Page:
I assume you are Bitcoin expert, so of all the forks how many are instantly exchangeable between each of the other forks and into the foreign currency of one's choice?

However, I will repeat something I am highly confident in. For legal transactions, Bitcoin technology as a form of money is entirely beholden to government approval or as a minimum non-interference. True believers are deluded if they actually think that isn't the case. Of course let's say Bitcoin gets some large powerful constituent behind it and wants it to be widely recognized by government(s), this could happen. Alternatively the reverse could happen and it would happen something like this: Congress or Fed to Banks/Other Large Financial Institutions: Thou shalt not accept nor transact using Bitcoin if you want to continue doing business in the United States. And unlike Iranian oil which is a tangible thing, what's the point of even trying to buck such an edict?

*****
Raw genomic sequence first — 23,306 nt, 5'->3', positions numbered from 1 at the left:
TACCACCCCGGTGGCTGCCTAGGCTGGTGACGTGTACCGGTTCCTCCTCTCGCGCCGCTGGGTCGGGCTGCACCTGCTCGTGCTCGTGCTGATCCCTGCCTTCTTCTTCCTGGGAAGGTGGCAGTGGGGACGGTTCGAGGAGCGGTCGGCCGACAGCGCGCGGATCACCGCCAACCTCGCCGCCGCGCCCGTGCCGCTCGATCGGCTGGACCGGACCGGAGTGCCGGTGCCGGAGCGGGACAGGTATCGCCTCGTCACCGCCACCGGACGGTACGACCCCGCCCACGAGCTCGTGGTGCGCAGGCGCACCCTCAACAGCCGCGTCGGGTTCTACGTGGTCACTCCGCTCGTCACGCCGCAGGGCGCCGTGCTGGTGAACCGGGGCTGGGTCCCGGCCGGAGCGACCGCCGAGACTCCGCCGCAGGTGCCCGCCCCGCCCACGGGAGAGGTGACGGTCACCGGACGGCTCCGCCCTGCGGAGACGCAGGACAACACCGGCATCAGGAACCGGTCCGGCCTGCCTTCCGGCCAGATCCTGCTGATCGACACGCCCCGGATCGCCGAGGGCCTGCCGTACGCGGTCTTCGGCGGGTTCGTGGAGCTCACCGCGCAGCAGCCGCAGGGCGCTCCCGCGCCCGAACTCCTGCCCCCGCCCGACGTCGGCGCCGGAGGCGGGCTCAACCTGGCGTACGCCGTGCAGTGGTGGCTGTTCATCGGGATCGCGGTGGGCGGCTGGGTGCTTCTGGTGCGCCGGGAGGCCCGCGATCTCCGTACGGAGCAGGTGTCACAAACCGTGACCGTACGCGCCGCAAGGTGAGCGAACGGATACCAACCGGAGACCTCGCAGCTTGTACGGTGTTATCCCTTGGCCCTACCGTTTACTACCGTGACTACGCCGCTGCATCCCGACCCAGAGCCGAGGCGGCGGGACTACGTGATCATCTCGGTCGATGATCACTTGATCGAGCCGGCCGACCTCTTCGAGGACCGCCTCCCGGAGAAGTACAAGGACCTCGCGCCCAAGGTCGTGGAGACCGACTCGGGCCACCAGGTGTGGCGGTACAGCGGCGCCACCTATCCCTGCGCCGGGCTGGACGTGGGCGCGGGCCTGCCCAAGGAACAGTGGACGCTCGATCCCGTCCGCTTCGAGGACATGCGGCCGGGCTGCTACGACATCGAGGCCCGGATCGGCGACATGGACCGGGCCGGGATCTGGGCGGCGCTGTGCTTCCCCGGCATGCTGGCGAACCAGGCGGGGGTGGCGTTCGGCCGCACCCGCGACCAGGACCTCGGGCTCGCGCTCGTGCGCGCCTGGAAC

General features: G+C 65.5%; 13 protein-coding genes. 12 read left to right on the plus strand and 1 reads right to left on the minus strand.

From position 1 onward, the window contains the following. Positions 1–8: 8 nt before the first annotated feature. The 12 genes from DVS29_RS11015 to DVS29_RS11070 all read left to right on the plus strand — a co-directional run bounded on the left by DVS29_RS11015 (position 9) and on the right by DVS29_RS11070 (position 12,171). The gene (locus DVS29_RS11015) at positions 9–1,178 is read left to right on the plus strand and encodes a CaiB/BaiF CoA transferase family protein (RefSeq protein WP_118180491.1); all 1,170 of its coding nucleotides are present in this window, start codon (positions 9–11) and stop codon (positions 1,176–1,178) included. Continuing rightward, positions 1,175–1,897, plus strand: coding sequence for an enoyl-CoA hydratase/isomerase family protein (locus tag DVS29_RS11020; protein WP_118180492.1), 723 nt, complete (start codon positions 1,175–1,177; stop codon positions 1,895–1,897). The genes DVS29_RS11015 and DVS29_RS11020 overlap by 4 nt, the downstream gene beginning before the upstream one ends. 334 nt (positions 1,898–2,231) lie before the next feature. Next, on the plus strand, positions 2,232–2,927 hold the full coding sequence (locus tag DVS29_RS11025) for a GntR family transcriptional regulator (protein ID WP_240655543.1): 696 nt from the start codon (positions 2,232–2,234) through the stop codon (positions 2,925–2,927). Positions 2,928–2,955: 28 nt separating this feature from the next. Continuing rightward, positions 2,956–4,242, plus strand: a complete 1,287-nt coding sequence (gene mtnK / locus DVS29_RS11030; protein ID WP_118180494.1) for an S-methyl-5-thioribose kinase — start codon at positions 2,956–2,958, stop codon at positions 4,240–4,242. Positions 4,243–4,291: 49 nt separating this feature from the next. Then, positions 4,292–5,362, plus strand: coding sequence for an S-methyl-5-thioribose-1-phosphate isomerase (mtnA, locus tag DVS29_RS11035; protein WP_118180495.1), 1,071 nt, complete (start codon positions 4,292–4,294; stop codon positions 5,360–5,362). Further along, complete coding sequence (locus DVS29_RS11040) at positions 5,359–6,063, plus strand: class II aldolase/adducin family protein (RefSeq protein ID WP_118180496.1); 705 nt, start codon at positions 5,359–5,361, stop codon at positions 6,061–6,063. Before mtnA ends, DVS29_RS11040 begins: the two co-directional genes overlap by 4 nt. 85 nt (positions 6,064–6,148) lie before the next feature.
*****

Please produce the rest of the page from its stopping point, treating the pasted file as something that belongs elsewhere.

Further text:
In terms of financial instruments I am rarely pro or con anything. I just try to understand them and their behavior. The fact Bitcoin has futures on the CME says to me it is getting a measure of recognition. While maybe not outright endorsement, United States government acceptance at some level is implicit in their approval to trade.

Like physical gold, I throw down the Walmart and McDonald's test to Bitcoin. When you can successfully pass it, I will fully recognize Bitcoin as a legit, serious form of money. Until then, in my humble view, it is a minor sideshow composed of true believers, speculators and outright fraud.

(Note: I am not saying all Bitcoin variations are frauds, but there are many that are. I also understand/believe a competitive environment where creators hope their version will catch on is a major reason for multiple variants. This is not fraud, just entrepreneurship at its best and only "X" of them will survive over time.)

And for the readers of this thread...a "money" reality check

Hey this could be a legit form of money (2014) https://viewfinder.expedia.com/expedia- ... s-bitcoin/

Or maybe not...(2018) https://cointelegraph.com/news/confirme ... ent-option